Federal Court


Administrative Law

FREEDOM OF INFORMATION
Discretion not exercised in reasonable manner

This was application pursuant to s. 41 of Access to Information Act (Can.), to review decision of Library and Archives Canada (LAC). Applicant was journalist and he sought information on Canadian politician. LAC refused to disclose portions of R.C.M.P.’s dossier on politician based on s. 15 of Act, national security exemption. Applicant made formal complaint to Information Commissioner but commissioner found that applicant’s complaint was not justified. Application granted. There was two-step approach to analysis and review of claimed exemptions under s. 15 of Act. Court reviewing refusals of disclosure under discretionary exemptions were to review: whether documents fell within exemption claimed; and whether discretion was exercised properly. Reasonable expectation of probable harm was to be shown. Injury-based determination that must be undertaken by court must balance aims of Act and objectives, namely, that exemptions were to be interpreted restrictively. Information that was withheld from applicant was done in manner that ran counter to principles of Act and LAC’s mandate. LAC failed to exercise residual discretion once documents had been seen to be covered by s. 15 exemption. On balance of probabilities, court was not satisfied that discretion was exercised and if discretion was exercised it was not exercised in reasonable manner. Matter was set to LAC for re-determination.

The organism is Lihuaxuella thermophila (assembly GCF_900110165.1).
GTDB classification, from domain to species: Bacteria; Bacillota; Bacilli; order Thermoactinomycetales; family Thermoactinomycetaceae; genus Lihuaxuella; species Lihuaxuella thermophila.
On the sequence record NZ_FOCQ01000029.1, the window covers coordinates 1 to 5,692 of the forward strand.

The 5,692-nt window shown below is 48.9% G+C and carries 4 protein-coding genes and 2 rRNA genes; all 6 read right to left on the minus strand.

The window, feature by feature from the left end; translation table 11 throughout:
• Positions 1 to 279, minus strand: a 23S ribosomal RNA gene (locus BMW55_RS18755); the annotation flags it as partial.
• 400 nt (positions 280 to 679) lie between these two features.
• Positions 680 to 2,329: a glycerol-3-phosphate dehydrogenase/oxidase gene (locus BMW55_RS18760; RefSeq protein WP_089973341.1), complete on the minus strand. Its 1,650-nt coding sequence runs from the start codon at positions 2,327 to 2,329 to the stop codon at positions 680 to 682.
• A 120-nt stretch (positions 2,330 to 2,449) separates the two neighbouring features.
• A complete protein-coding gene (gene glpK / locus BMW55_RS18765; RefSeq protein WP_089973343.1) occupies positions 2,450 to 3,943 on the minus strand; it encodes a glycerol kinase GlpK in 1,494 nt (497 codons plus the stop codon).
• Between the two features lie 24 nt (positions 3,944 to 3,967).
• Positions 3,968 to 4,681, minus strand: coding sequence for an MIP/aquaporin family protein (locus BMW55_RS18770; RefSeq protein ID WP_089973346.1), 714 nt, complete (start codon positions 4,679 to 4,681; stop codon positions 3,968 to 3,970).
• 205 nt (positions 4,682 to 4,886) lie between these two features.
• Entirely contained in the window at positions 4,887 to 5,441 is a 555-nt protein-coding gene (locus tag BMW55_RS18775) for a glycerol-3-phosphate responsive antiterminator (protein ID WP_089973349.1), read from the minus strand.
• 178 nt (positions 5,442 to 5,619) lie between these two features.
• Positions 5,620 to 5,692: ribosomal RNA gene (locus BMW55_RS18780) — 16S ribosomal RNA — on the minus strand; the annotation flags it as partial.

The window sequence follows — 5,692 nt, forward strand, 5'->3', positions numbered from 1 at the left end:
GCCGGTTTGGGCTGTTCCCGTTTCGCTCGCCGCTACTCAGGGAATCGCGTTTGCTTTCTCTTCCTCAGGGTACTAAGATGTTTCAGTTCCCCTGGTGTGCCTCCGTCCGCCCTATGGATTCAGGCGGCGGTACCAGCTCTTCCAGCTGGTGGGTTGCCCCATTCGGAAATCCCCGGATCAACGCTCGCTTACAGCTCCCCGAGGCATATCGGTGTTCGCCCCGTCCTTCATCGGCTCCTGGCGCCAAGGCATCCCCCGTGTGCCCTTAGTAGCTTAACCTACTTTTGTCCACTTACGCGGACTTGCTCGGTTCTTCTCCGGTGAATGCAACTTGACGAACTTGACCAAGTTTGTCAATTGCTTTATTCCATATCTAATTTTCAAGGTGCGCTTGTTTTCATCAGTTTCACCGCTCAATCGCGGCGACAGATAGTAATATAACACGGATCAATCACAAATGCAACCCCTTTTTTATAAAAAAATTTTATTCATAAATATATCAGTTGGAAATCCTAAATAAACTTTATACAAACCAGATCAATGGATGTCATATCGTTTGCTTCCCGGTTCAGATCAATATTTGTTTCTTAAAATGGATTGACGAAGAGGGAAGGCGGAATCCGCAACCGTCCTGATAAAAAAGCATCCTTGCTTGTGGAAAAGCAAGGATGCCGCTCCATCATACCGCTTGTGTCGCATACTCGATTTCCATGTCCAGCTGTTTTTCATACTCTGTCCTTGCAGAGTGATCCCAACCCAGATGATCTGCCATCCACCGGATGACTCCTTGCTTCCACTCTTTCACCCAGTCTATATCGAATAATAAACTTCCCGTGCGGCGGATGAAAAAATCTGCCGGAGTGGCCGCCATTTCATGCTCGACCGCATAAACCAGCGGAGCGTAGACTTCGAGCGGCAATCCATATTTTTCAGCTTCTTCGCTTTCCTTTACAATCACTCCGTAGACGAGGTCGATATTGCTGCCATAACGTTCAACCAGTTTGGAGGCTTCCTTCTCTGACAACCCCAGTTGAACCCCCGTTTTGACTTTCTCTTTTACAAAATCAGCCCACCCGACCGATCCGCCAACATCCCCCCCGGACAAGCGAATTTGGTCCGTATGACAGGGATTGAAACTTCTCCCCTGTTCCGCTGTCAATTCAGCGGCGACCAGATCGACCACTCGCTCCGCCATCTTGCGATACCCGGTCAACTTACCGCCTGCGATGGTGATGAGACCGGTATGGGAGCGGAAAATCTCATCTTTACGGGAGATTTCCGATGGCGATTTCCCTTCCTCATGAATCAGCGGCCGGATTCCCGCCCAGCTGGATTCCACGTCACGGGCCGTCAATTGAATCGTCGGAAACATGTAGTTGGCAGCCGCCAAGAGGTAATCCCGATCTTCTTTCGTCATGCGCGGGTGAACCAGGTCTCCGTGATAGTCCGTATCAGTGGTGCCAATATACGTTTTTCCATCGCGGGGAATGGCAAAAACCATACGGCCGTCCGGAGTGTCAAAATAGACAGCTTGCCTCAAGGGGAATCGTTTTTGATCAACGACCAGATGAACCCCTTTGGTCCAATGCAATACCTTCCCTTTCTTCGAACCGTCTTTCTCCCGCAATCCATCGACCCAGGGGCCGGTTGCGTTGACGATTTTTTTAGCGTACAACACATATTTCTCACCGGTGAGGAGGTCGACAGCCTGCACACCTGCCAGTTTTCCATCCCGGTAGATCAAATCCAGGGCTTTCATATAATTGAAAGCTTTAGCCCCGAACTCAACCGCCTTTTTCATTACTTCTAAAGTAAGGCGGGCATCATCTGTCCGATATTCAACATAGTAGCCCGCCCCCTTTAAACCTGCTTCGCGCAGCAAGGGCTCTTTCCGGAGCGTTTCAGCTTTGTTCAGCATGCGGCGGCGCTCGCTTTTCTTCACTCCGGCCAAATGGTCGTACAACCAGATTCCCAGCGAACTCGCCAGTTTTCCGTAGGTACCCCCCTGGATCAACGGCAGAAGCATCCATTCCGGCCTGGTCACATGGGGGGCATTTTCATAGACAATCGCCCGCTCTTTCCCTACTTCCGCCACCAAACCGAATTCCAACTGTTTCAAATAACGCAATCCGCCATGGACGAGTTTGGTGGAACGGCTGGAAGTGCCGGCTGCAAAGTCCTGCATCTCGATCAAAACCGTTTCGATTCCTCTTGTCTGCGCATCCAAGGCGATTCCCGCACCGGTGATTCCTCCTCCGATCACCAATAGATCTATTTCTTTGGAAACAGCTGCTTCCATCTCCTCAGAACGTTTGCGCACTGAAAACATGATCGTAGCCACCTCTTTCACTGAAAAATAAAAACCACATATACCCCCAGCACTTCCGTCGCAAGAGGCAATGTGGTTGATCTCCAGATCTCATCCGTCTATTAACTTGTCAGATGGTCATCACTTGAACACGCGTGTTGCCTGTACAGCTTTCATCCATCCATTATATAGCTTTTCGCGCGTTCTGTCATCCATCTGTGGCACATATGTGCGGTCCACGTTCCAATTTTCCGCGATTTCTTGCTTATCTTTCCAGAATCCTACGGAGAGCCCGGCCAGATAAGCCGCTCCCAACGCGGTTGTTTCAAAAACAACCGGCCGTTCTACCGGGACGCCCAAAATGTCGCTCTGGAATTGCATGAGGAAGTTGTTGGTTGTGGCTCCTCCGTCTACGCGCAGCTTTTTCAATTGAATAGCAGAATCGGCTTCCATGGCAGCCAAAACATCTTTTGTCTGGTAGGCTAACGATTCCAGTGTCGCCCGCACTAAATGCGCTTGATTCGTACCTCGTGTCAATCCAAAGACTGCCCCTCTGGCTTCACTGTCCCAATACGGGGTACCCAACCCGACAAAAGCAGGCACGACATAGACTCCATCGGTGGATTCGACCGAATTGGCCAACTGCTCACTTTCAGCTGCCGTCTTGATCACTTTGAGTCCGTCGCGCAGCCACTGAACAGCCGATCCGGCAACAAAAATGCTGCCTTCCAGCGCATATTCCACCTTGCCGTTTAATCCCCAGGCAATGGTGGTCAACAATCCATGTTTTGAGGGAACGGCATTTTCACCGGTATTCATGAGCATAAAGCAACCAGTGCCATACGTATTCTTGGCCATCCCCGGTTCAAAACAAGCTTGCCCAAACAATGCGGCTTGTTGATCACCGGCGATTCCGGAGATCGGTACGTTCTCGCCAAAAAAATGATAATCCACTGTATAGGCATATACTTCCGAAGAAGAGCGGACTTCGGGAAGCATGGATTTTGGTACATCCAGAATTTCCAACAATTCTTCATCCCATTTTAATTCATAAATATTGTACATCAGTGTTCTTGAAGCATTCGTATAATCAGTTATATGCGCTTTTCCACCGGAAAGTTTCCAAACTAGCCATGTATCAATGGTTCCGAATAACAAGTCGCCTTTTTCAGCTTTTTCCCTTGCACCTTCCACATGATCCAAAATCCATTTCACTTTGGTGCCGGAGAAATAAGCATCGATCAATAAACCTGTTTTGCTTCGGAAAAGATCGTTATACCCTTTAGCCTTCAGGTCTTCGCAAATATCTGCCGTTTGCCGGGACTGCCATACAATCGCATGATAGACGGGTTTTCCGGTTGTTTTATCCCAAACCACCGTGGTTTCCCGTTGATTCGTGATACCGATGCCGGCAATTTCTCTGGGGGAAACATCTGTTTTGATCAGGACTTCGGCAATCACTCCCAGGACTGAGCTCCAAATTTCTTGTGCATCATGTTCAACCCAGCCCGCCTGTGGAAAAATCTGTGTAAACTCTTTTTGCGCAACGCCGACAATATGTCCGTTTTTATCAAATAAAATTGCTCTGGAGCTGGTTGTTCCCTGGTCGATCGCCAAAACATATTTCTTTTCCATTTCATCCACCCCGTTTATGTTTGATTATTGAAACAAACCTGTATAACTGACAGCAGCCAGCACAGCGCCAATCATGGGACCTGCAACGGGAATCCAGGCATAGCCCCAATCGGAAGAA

Bronskill v. Canada

(Minister of Canadian Heritage) (Aug. 11, 2011, F.C., Noel J., File No. T-1680-09) 205 A.C.W.S. (3d) 612 (108 pp.).

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